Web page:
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Cathedral musicians offer to record hymns for Churches in need of music for digital worship

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While the Cathedral’s historic building may be closed, the centuries-old tradition of worship and music-making is continuing albeit in a very different way, with a special programme of online worship on the Cathedral website and the Norwich Cathedral Services YouTube Channel.

The Cathedral would also like to help Churches across the Diocese with their own digital worship by providing organ recordings of hymns (without singing) for use in online services.

These will be recorded on request by the Cathedral’s Master of Music, Ashley Grote, and Assistant Organist George Inscoe on their digital practice organs at home.

Ashley said:

“There are so many wonderful Eastertide hymns out there and hopefully this will help more people enjoy this beautiful music.

We are conscious that many Churches in the Diocese do not have the resources to provide or record their own music to send out to their congregations as part of digital worship, and so we want to help fill that gap.

Clergy are invited to email me, giving details of which hymns they require, and we will record them on our digital practice organs and aim to send back an MP3 sound file within 24 hours.

The sound of course won’t compare to the mighty organ of Norwich Cathedral, but it is much better than no music at all!”

Any Church wishing to request a hymn recording should email

Please state which hymns you would like to be recorded, including which tune, if there is more than one possibility, and how many verses of each hymn are required.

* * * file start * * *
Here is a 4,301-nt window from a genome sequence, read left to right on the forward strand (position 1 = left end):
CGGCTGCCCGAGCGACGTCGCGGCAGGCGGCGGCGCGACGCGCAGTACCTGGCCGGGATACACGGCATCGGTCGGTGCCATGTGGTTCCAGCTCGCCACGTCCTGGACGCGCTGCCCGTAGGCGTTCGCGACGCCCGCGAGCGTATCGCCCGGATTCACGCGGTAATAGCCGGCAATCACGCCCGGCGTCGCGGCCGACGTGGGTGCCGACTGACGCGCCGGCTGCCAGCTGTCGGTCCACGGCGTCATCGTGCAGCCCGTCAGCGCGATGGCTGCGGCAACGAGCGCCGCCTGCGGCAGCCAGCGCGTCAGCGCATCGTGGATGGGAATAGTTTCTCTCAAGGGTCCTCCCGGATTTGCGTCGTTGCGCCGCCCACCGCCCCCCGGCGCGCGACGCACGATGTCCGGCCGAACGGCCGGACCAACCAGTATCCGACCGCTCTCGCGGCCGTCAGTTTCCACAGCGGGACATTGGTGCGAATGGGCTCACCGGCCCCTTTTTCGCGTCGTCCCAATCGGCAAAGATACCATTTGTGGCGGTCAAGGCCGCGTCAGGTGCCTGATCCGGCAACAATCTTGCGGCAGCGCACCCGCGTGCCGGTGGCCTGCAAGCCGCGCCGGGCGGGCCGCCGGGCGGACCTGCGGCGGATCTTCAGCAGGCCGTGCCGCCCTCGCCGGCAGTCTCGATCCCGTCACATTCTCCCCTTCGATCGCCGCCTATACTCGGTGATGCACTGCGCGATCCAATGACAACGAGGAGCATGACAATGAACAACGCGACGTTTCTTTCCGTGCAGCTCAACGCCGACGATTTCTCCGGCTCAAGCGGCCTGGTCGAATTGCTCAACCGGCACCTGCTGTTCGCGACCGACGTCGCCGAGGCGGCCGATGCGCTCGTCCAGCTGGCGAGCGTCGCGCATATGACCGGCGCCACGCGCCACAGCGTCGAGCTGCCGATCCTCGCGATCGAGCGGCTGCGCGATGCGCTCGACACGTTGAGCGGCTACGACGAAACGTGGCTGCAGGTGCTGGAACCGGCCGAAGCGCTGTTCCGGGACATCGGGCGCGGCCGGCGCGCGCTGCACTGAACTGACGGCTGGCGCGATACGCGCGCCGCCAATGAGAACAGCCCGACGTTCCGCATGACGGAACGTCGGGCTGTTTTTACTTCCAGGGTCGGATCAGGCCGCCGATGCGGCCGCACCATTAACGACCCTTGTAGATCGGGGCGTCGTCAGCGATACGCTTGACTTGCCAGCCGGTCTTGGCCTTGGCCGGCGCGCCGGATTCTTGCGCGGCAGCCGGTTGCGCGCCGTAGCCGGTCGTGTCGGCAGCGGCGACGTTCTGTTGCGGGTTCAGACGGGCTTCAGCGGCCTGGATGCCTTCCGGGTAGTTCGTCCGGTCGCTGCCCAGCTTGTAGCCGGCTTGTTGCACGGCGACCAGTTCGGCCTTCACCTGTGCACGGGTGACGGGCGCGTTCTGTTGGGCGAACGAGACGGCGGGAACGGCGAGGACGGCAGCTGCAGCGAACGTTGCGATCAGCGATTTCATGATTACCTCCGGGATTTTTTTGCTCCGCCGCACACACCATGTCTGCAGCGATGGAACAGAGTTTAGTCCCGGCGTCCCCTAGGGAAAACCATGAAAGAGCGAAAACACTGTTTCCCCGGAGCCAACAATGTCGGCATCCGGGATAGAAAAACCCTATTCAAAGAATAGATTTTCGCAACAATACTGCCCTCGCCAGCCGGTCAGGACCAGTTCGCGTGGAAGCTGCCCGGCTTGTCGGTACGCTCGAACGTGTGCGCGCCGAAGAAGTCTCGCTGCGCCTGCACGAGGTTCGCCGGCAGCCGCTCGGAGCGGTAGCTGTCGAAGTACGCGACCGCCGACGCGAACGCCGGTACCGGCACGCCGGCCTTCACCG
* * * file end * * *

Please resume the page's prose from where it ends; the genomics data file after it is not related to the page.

Meanwhile the sound of music can also be heard around the Cathedral’s Lower Close on Sunday mornings, when the Master of Music plays his digital organ from home and opens the windows for all the residents to hear.

Ashley said:

“This idea started back on Palm Sunday, when we would normally be processing through the streets of Norwich from The Forum to the Cathedral, re-enacting Jesus’ triumphant arrival into Jerusalem. Unable of course to process together, we thought it would be nice for people in The Close to be able to stand on their doorsteps and at least sing a Palm Sunday hymn together – All Glory, Laud and Honour.

“Living as I do in a house by the Lower Green, I can turn the volume up full on my home digital practice organ, open all the windows, and play loudly enough for people in the surrounding houses to be able to hear and join in!

“We continued it in the beautiful sunshine on Easter Morning, and again last Sunday. Even though we can’t physically meet together, neighbours can greet each other by waving and shouting hello, and then join in singing together for a few minutes. It has proved a very popular way of maintaining that vital sense of community and lifting people’s spirits.”

For all the latest details about Norwich Cathedral’s programme of digital worship, visit